Posted by: cheekymonkey | October 21, 2009 9:16 AM | Report abuse

I think that storytelling is one area where modern media challenges us. I'm pretty sure that before 1900 generations of my family lacked access to the internet, TV, radio, recorded music, movies and (like many immigrants) books in the home. There was no storytelling symposium. When it was bedtime, the kids had their illiterate, untrained, imperfect parents tell them stories and I'm pretty sure it was just fine.

Recorded music raised expectations (and removed some of the need) for how well we needed to sing in our homes to the point that many people don't do it anymore. The existence of professional storytellers shouldn't do the same for bedtime stories. It sounds like the professional's advice wasn't working for Brian anyway. My three year old has liked stories where I steal the plot line from somewhere else (Gilligan's Island episodes, for instance) and populate the story with people and places from the world he knows. I never have a moral to my stories.

Here's a idea, Brian, don't over-think it too much. Just do it the best you can and adapt your approach as you see what works for your family.

Posted by: KS100H | October 21, 2009 9:39 AM | Report abuse

I'm not into puppets either. For me they have a weird pervy vibe.

What I do with my 5 year old is part of our bedtime routine. We do a "two animal" story or a "three animal" story. DD picks the animal characters (last story was the racoon and the snake), and she gets to pick the moral which is usually something really simple ("working together is important"). I then ad lib a story on the spot that is short, usually absurd, and bluntly involves the lesson DD picked. The stories also all have to have a cheesy happy ending because tragic endings or anything too deep prompts a load of questions at bedtime when I am trying to get her to simmer down.

So- for example, the last story was basically that the racoon and the snake got into a bragging contest about which one ought to rule their island. I went on a bit about why each animal thought it should be king and did some silly voices. Then a giant coconut tree almost falls on them and they had to work together to avoid disaster (insert ridiculous details. Racoon does a flying karate kick in the air and with one swipe of his claws, chops off a branch that almost squashed the snake. The snake catches the tree trunk and with some magical strength of 100 snakes, swings the trunk away from the island and out to sea). After that, they became best friends and decided to rule the island together and the racoon got to be Supreme Grand Pooh-bah and the snake got to be Admiral No. 1 Chief (or something like that) and everyone was happy.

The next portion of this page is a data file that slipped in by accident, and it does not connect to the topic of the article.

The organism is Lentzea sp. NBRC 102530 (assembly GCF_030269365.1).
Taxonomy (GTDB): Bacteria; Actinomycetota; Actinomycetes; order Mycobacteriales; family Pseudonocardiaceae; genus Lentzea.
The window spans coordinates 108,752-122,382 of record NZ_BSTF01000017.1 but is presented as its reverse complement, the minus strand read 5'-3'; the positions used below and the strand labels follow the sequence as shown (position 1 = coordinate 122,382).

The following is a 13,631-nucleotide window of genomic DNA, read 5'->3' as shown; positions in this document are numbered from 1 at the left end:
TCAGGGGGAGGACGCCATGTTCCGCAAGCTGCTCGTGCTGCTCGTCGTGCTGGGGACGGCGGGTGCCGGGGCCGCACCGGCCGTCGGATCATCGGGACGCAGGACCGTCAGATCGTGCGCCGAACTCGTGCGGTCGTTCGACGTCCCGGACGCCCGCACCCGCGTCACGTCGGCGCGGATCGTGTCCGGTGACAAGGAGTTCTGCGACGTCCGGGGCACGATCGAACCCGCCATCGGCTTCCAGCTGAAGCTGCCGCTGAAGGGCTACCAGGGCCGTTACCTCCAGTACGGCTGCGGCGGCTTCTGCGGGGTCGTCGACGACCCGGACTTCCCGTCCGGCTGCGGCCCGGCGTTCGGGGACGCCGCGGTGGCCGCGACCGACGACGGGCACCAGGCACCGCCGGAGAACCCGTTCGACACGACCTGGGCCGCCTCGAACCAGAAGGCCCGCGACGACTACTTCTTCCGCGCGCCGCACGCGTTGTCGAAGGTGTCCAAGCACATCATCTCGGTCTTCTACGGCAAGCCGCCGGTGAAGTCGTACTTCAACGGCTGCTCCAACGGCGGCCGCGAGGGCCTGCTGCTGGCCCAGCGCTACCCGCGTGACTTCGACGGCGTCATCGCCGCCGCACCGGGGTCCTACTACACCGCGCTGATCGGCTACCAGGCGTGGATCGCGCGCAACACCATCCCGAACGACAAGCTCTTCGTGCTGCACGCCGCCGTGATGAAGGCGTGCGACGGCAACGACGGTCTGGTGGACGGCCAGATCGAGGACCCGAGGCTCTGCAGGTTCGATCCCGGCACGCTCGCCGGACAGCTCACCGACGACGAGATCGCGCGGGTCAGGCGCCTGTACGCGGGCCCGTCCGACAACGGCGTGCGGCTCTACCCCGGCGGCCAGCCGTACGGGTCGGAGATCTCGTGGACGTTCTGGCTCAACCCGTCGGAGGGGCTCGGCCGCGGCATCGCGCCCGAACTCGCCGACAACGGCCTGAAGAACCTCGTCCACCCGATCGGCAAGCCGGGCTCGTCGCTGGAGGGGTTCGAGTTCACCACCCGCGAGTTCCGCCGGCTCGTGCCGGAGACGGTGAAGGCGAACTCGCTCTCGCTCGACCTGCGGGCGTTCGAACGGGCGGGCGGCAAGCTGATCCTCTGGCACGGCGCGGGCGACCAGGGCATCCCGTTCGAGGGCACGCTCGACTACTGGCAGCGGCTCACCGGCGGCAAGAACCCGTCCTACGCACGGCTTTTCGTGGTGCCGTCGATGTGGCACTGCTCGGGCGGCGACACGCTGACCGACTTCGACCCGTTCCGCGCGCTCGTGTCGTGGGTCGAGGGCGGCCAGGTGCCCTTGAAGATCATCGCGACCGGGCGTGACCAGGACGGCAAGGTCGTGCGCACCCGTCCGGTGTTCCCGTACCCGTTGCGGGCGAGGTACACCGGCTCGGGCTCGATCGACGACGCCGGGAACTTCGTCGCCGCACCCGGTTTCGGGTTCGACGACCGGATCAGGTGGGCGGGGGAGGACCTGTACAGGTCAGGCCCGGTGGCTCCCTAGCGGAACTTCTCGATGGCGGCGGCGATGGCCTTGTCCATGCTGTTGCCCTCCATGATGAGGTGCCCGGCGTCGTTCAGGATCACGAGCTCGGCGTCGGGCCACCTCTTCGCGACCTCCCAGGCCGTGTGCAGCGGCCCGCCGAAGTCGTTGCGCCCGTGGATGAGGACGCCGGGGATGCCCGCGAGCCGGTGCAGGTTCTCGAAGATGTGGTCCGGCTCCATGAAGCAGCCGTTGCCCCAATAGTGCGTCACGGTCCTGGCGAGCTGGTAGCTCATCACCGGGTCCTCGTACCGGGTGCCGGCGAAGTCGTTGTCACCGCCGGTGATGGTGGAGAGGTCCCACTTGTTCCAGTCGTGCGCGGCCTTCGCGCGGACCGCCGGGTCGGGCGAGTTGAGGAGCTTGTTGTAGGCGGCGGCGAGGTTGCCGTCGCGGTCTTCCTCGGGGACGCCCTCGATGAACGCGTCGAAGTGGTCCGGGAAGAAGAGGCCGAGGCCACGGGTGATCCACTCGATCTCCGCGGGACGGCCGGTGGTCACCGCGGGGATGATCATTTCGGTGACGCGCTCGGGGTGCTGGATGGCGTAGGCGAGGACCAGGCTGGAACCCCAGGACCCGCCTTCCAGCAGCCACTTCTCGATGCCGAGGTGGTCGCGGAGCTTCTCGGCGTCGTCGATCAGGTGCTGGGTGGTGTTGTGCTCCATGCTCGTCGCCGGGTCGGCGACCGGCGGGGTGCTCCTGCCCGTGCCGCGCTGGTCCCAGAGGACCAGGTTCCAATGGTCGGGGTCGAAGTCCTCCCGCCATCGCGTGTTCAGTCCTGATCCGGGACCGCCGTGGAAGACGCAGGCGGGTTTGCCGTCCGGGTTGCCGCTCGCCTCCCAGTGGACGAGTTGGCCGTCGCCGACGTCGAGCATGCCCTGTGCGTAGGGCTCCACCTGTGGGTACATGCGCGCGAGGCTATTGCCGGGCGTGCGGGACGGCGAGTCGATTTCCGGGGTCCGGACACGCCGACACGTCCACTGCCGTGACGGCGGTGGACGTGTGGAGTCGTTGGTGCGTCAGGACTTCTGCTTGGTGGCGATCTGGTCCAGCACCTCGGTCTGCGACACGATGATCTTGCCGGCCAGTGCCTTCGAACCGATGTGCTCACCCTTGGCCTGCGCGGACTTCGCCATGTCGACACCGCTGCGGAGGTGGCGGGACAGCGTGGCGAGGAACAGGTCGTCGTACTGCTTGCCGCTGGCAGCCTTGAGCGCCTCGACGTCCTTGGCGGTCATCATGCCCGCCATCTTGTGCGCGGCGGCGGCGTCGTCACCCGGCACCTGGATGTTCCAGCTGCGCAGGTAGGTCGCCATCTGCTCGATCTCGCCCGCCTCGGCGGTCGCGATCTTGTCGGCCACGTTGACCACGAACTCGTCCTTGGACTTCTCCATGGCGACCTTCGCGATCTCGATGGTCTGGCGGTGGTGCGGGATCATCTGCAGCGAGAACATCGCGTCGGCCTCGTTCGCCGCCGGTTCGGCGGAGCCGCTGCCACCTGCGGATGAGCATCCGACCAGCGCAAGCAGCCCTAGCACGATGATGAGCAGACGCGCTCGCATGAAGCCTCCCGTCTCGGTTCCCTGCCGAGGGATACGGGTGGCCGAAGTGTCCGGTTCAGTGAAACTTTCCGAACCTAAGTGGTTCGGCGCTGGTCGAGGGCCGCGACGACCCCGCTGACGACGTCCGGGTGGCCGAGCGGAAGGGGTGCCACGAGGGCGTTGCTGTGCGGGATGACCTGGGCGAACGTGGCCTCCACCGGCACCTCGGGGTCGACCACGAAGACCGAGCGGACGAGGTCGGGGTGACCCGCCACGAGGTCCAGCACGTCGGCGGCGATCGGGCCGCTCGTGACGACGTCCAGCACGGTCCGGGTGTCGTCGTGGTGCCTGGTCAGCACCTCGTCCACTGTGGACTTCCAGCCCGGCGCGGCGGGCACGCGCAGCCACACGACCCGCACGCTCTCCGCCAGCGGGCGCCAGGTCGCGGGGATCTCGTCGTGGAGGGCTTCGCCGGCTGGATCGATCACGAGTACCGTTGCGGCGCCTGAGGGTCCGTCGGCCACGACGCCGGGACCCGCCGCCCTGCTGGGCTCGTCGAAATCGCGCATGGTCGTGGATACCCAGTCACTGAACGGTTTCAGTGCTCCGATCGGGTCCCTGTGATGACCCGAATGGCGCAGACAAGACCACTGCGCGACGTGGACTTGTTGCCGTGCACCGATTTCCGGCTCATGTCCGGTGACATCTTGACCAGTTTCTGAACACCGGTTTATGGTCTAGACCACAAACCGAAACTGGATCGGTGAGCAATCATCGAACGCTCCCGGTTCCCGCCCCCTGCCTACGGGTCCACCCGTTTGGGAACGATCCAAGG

Posted by: michelleg1 | October 21, 2009 9:40 AM | Report abuse

I'm on the "not" side. Inherited from my mother -- whenever I'd beg her to tell me a bedtime story, here's what I got:

"Once upon a time there was a good little girl who went to bed and went right to sleep. The end."

Much as I hated it as a kid, I have found myself telling my daughter the exact same story! I'm not creative that way -- and 8:00 at night, when I'm just trying to get them in bed, is not the time to be trying to get that right side of the brain going.

My stepfather, on the other hand, is a freaking genius. He would spin these long, elaborate stories, seemingly on the spot, involving the kids and some mythical being. A few years ago, we found some that he had typed up 20+ years ago, and my stepbrother and sister typed up others that they remembered. We had it made into a book and gave it to him for his 60th birthday, which really touched him. Now I read some of those stories to my kids -- inserting their names into the appropriate places, of course.

Posted by: laura33 | October 21, 2009 10:16 AM | Report abuse

"Once upon a time there was a good little girl who went to bed and went right to sleep. The end."

HA! Laura, I used to say the same thing to my daughter! My mother was not much of a storyteller, but my dad was pretty good. He still tells some good ones to my kids and they think he is hilarious.

Posted by: cheekymonkey | October 21, 2009 10:42 AM | Report abuse

Not a story teller, but I can make a silly song about anything. Usually, I have the kids pick two things and I make up a song about it. Last night was birds and dolphins and fairies and witches. Find what you are good at and go with that. Not all parents are good at all things. I'm a terrible cook with no interest in getting better.

Posted by: moxiemom1 | October 21, 2009 11:07 AM | Report abuse